There has been much scepticism about the outcomes COP 26 Climate Change Conference. Firstly, because senior politicians from both China and Russia failed to attend. Secondly because the new commitments did not seem to adequately recognise the immediate crisis the world is facing and the accelerating nature of global warming. Thirdly, it was clear that smaller and developing nations felt the need to express their concerns loudly as they were concerned about being marginalised by the needs of the established economically successful countries.
What has changed is that many of the young people of the world are realising they won’t have a future, if it is left to the governments and corporates, who put stability and / or profit before life. Mostly, people across the world in general are doing their bit with the resources they have but what are businesses and governments doing? It’s for us in the developed world with our higher standards of living, to show genuine leadership. We, in effect have had our industrial revolution and perhaps are in a better position than many nations to take very strong action now. This isn’t just about recycling or car use but thinking longer term about everything we do, build, create, even eat, and the impacts it may have on our planet, including the human and animal impact.
The UN adopted 17 Sustainable Development Goals building on decades of work by countries and the UN in 1992, at the Earth Summit where more than 178 countries adopted Agenda 21, a plan of action to build a Global Partnership for sustainable development to improve human lives and protect the environment (source:    The Goal of COP 26 was to reach a Global agreement to secure global net zero by mid-century and keep warming to 1.5 degrees Celsius within reach; adapt to protect communities and natural habitats; mobilise finance; and. work together to deliver. However, it is common knowledge some countries produce more carbon emissions than others. Their responsibilities are therefore greater and that must include the UK In the world of real estate and property investment how can systems be put in place to ensure that future projects ensure that they address the need for environmental sustainability? Businesses don’t want to be unduly competitively disadvantaged for doing the right thing. Therefore, there is need to look to the public sector to take active and legislative leadership. However, other key players such as financiers should be pro-active on only lending to schemes that meet environmental objectives. Simply allowing for carbon offsetting is a cop out – we need to act where it is needed. Advisors and consultants have an ethical responsibility to be advising their clients.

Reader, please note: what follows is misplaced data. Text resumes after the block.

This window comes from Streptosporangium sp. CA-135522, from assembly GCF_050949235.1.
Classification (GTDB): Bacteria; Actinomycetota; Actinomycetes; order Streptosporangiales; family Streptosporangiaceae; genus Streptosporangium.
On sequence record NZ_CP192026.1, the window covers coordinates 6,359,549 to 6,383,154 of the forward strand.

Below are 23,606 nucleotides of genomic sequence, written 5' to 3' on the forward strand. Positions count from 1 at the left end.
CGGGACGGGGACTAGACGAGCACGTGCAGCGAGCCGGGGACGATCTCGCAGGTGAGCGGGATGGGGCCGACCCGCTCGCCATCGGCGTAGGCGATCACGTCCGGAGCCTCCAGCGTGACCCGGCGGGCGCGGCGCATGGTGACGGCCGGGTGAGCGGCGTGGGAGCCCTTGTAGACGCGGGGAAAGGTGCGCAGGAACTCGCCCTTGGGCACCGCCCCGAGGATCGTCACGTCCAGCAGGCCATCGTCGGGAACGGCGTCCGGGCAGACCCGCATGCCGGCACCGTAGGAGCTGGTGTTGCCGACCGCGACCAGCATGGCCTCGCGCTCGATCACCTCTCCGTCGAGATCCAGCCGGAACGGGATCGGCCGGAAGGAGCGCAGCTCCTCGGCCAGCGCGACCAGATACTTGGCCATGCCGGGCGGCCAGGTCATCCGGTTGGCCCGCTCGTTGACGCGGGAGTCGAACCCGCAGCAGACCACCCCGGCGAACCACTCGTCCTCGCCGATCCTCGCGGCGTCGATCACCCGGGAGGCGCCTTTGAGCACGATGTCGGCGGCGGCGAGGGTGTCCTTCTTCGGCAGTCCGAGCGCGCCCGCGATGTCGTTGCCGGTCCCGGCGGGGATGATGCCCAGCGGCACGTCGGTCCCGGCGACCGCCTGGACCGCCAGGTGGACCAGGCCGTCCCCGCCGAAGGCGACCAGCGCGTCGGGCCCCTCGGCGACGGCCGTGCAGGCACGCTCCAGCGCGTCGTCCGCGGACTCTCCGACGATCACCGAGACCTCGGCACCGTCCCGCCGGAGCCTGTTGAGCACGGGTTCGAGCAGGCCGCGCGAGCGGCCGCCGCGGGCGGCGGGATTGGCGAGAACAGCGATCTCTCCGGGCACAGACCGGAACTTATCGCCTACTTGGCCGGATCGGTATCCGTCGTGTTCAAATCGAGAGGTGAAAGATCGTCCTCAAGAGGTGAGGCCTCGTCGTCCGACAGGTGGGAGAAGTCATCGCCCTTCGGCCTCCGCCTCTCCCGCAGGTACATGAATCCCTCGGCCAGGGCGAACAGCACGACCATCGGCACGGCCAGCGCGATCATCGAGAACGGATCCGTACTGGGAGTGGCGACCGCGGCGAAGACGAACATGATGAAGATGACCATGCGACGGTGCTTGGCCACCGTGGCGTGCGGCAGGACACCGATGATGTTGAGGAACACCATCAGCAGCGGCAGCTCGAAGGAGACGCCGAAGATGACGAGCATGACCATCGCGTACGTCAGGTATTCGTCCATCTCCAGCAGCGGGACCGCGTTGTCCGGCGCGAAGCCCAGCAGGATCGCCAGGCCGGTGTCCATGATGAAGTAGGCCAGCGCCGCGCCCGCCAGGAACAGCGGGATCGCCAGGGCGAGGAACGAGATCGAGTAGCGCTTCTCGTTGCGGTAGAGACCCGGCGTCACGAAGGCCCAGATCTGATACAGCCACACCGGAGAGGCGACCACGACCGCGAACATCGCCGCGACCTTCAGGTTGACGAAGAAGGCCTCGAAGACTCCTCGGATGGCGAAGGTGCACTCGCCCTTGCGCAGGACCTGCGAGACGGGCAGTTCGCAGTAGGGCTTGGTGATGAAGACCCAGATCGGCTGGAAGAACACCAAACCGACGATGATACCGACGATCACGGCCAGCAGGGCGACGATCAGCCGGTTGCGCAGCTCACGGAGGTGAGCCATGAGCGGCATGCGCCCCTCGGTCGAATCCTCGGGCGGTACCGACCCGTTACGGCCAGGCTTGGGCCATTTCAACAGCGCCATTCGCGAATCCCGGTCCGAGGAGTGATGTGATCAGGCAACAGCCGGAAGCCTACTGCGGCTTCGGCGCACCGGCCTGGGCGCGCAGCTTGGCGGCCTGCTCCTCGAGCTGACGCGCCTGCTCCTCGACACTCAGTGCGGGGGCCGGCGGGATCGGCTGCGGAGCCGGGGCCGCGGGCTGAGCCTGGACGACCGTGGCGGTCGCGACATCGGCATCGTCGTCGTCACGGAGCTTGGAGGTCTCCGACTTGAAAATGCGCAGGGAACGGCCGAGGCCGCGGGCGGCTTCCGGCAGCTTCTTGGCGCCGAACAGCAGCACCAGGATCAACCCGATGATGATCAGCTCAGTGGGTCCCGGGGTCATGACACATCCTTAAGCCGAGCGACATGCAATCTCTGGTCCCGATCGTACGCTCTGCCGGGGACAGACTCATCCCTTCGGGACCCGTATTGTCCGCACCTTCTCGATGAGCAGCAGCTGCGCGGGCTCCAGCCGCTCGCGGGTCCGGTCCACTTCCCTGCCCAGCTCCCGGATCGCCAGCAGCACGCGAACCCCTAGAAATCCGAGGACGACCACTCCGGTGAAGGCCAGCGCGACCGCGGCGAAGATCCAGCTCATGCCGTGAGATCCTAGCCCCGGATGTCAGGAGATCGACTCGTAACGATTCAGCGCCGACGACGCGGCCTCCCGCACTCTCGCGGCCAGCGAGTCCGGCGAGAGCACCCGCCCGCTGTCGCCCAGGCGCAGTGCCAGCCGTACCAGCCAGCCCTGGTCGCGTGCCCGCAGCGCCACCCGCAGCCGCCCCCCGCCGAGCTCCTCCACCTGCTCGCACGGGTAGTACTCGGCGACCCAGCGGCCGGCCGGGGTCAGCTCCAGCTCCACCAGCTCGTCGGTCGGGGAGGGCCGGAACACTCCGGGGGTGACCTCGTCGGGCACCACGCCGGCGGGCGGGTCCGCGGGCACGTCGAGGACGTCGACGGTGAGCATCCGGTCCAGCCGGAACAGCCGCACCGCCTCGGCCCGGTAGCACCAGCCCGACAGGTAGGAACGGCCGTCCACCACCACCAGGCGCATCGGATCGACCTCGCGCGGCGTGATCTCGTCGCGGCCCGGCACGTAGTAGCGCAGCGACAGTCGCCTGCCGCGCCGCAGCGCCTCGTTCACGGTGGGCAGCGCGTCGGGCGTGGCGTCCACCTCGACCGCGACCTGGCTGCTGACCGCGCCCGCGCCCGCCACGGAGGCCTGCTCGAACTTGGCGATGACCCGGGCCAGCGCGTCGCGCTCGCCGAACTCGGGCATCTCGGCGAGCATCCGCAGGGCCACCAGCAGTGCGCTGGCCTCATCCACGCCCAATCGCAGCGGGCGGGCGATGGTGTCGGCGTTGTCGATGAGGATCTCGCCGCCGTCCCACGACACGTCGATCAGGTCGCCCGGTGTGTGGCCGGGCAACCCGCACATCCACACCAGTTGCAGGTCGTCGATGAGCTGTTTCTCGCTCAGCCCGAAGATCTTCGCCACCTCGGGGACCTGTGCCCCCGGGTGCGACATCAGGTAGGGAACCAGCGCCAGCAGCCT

Additionally, the property world is and will be changing. Investing in a scheme with poor environmental credentials may not be a good medium- or long-term investment. In the same way buying a new petrol or diesel car in 2030 may represent a poor outlay of your hard earned income.
At Whatifgroup… we also believe that it is better in many cases to reuse existing assets. Repurposing former retail units in town centres for health, educational and other public sector uses is surely better than promoting new build, often on green field sites? It can also help generate footfall and create vibrancy.
The representatives that did attend, all gave speeches as to reasons why the agreement to secure a Global agreement was paramount, this went to the wire on the last day, which is a concern however, what came out of it were agreements on methane, deforestation, phasing out coal in South Africa and ending fossil fuel funding overseas. Subtle word changes in respect of coal – instead of “phasing out” it changed to “phasing down” It begs the question of their own personal agendas versus the Global agenda. (Source: There seemed at times a lack of genuine statesmanship that was about showing leadership and willingness to put the global interest before parochial politics.
A lot of experts still have major concerns that this agreement does not go far enough and there are concerns that “The outcome here reflects a COP held in the rich world & the outcome contains the priorities of the rich world.” Mohamed Adow, director of energy and climate think tank PowerShift Africa. (Read Source:
Only time will tell but for the youth of the world and our planet do we have the time?
COP26 Image courtesy
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